Results: In total, 584 HIV-negative FSW-PWIDs (300 Ciudad Juarez; 284 Tijuana) were enrolled. The prevalence of BV was 39% (n = 228), which was higher in Ciudad Juarez (56.7%) compared to Tijuana (20.4%). In both cities, micro-level components of the physical HIV risk environment were associated with BV. In Ciudad Juarez, BV was associated with past experiences or threats of physical violence in response to proposed condom use (adjusted odds ratio [aOR] = 3.66, 95% confidence interval [CI]: 1.74-7.69, p = 0.001) and lifetime residence in Ciudad Juarez (aOR = 1.74, 95% CI: 1.05-2.87, p = 0.031). In Tijuana, BV was associated with the number of hours spent on the street daily in the past six months looking for, using, or dealing drugs, engaging in other income generating activities, or sleeping (aOR = 1.05, 95% CI: 1.001-1.097, p = 0.045).

Conclusions: Our findings suggest that FSW-PWIDs' risk of BV may be shaped by the microphysical HIV risk environment. Addressing components of the physical risk environment, including interventions to reduce gender-based violence, may alleviate the burden of BV and subsequent susceptibility to HIV/STIs among FSW-PWIDs in the Mexico/US border region.

Trial Registration: National Institute of Health (NIH) Clinical Trials Identifier NCT00840658 , and date of NIH trial registration February 7, 2009.
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http://dx.doi.org/10.1186/s12889-018-5965-9DOI Listing
http://www.ncbi.nlm.nih.gov/pmc/articles/PMC6102857PMC
August 2018

Sleeping Well Trial: Increasing the effectiveness of treatment with continuous positive airway pressure using a weight management program in overweight adults with obstructive sleep apnoea-A stepped wedge randomised trial protocol.

Nutr Diet 2019 02 24;76(1):110-117. Epub 2018 May 24.

School of Clinical Sciences, Monash University, Melbourne, Victoria, Australia.

Background: The majority of adults diagnosed with obstructive sleep apnoea (OSA) are overweight or obese. Continuous positive airway pressure (CPAP) is the most common effective therapy for OSA. However, adherence declines over time with only 50% of patients prescribed CPAP continuing to use it long term. Furthermore, a recent prospective analysis indicated that those more adherent with CPAP therapy have enhanced weight gain trajectories which in turn may negatively impact their OSA.

Aim: The Sleeping Well Trial aims to establish whether the timing of starting a lifestyle weight loss intervention impacts on weight trajectory in those with moderate-severe OSA treated at home with CPAP, while testing the potential for smart phone technology to improve adherence with lifestyle interventions.

Methods: A stepped wedge design with randomisation of individuals from 1 to 6 months post-enrolment, with 5 months of additional prospective follow up after completion of the stepped wedge. This design will investigate the effect of the 6-month lifestyle intervention on people undergoing CPAP on body weight, body composition and health-related quality of life.

Discussion: This trial tests whether the timing of supporting the patient through a weight loss intervention is important in obtaining the maximum benefit of a lifestyle change and CPAP usage, and identify how best to support patients through this critical period.

Trial Registration: The protocol (v1) is registered prospectively with the International Clinical Trials Registry (CTR) ACTRN12616000203459 (public access). Any amendments to protocol will be documented via the CTR. Recruitment commenced in March 2016 with data collection scheduled to finish by May 2018.
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http://dx.doi.org/10.1111/1747-0080.12435DOI Listing
February 2019

Use of Oral Fluid With a Rapid Treponemal Test for Syphilis Evaluation.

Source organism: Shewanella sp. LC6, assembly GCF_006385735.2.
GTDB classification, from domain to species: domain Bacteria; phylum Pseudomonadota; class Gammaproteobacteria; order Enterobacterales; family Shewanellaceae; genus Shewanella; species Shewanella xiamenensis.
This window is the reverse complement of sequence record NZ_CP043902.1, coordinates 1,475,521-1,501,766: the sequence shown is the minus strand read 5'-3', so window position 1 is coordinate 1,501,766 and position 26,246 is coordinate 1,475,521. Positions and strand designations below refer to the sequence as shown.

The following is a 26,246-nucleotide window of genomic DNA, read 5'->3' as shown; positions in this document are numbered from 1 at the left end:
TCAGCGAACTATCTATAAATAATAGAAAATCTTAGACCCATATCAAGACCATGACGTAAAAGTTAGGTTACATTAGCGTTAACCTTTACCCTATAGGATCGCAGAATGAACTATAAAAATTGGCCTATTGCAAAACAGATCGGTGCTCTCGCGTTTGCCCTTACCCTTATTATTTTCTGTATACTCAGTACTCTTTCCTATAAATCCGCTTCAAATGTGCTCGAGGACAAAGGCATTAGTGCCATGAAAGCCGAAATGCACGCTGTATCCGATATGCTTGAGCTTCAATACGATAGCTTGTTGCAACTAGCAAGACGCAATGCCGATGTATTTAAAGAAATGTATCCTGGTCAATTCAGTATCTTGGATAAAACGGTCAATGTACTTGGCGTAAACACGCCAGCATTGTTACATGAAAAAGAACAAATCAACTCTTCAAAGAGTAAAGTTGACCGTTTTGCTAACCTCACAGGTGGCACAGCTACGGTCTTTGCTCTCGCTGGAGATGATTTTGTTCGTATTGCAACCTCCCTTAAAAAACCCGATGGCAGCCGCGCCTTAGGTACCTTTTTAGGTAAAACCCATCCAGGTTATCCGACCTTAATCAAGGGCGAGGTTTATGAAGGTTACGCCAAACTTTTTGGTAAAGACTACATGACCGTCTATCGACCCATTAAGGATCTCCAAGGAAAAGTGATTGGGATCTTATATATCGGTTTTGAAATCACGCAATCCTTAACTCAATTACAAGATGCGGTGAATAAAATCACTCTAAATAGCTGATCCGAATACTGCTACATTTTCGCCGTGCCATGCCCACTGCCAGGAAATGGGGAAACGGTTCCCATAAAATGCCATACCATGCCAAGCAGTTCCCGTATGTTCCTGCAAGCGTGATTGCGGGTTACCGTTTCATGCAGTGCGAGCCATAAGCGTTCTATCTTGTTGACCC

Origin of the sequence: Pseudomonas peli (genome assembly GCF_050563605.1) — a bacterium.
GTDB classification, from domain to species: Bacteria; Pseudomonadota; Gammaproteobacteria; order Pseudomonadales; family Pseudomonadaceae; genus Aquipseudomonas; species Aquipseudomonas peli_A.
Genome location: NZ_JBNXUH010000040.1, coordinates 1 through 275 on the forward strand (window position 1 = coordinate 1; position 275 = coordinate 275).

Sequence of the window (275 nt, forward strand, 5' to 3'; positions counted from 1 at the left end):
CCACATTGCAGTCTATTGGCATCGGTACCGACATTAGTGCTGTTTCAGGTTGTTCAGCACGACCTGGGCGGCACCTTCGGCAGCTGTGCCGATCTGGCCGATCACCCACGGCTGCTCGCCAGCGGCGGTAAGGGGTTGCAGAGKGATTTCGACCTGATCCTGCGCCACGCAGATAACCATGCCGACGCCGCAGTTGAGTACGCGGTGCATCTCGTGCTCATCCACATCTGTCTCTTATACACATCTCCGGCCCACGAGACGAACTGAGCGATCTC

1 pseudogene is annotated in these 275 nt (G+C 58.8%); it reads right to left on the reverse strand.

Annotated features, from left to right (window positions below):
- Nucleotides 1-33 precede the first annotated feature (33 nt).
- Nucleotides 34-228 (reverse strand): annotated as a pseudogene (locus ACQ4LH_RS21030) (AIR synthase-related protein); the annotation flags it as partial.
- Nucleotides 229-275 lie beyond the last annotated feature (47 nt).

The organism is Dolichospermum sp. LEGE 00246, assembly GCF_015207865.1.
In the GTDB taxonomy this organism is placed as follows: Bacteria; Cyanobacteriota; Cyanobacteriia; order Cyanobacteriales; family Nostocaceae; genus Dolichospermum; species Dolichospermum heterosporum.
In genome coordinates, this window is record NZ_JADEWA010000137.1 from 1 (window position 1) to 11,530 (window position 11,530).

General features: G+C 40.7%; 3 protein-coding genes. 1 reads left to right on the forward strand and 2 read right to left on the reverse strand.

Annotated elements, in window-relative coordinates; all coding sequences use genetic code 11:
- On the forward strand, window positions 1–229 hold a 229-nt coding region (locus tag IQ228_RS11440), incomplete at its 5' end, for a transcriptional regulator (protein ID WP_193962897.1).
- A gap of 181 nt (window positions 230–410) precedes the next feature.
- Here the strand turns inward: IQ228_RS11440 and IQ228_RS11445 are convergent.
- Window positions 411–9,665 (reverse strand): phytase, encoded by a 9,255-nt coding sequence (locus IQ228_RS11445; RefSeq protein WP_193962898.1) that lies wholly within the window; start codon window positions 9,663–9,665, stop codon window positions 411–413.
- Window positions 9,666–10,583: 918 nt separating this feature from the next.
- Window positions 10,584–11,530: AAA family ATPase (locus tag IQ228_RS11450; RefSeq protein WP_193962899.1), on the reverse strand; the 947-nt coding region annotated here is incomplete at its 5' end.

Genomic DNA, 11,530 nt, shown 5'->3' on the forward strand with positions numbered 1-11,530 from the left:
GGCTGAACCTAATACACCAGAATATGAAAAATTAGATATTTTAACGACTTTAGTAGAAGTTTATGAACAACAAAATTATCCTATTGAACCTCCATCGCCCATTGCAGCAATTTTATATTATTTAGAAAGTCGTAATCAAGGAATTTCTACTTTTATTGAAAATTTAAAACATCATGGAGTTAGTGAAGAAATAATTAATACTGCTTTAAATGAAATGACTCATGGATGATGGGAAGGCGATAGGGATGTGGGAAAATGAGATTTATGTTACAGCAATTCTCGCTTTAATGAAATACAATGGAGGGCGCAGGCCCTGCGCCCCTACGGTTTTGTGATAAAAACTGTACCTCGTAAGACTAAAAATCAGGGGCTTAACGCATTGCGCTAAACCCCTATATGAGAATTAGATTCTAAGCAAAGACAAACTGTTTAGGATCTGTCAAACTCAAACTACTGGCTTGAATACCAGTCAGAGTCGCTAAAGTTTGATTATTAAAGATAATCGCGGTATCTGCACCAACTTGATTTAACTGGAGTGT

Sex Transm Dis 2018 09;45(9):e65-e67

Division of Infectious Diseases, Department of Medicine, and.

We aimed to determine if rapid treponemal tests intended for whole-blood specimens could be used to detect treponemal antibody in oral fluid. We found a high sensitivity of oral fluid rapid testing, which increased with increasing rapid plasma reagin titer, suggesting potential for the development of accurate rapid oral syphilis tests.
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http://dx.doi.org/10.1097/OLQ.0000000000000840DOI Listing
http://www.ncbi.nlm.nih.gov/pmc/articles/PMC6086727PMC
September 2018

Acceptability and Feasibility of Rapid Chlamydial, Gonococcal, and Trichomonal Screening and Treatment in Pregnant Women in 6 Low- to Middle-Income Countries.

Sex Transm Dis 2018 10;45(10):673-676

Department of Epidemiology, Fielding School of Public Health, University of California, Los Angeles, Los Angeles, CA.

Background: Chlamydia trachomatis (CT), Neisseria gonorrhoeae (NG), and Trichomonas vaginalis (TV) infections during pregnancy are linked with adverse birth outcomes. However, few countries have prenatal CT, NG, or TV screening programs. In this study, we aimed to evaluate the acceptability and feasibility of CT, NG, and TV screening and treatment among pregnant women across 6 low- to middle-income countries.

Methods: A total of 1817 pregnant women were screened for CT, NG, and TV in Botswana, the Democratic Republic of Congo, Haiti, South Africa, and Vietnam. An additional 640 pregnant women were screened for CT in Peru. Screening occurred between December 2012 and October 2017. Acceptability of screening was evaluated at each site as the proportion of eligible women who agreed to participate in screening. Feasibility of treatment was calculated as the proportion of women who tested positive that received treatment.

Results: Acceptability of screening and feasibility of treatment was high across all 6 sites. Acceptability of screening ranged from 85% to 99%, and feasibility of treatment ranged from 91% to 100%.

Discussion: The high acceptability and feasibility of screening and treatment of CT, NG, and TV among pregnant women supports further research to evaluate the cost-effectiveness of prenatal CT, NG, and TV screening programs.
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http://dx.doi.org/10.1097/OLQ.0000000000000832DOI Listing
http://www.ncbi.nlm.nih.gov/pmc/articles/PMC6129444PMC
October 2018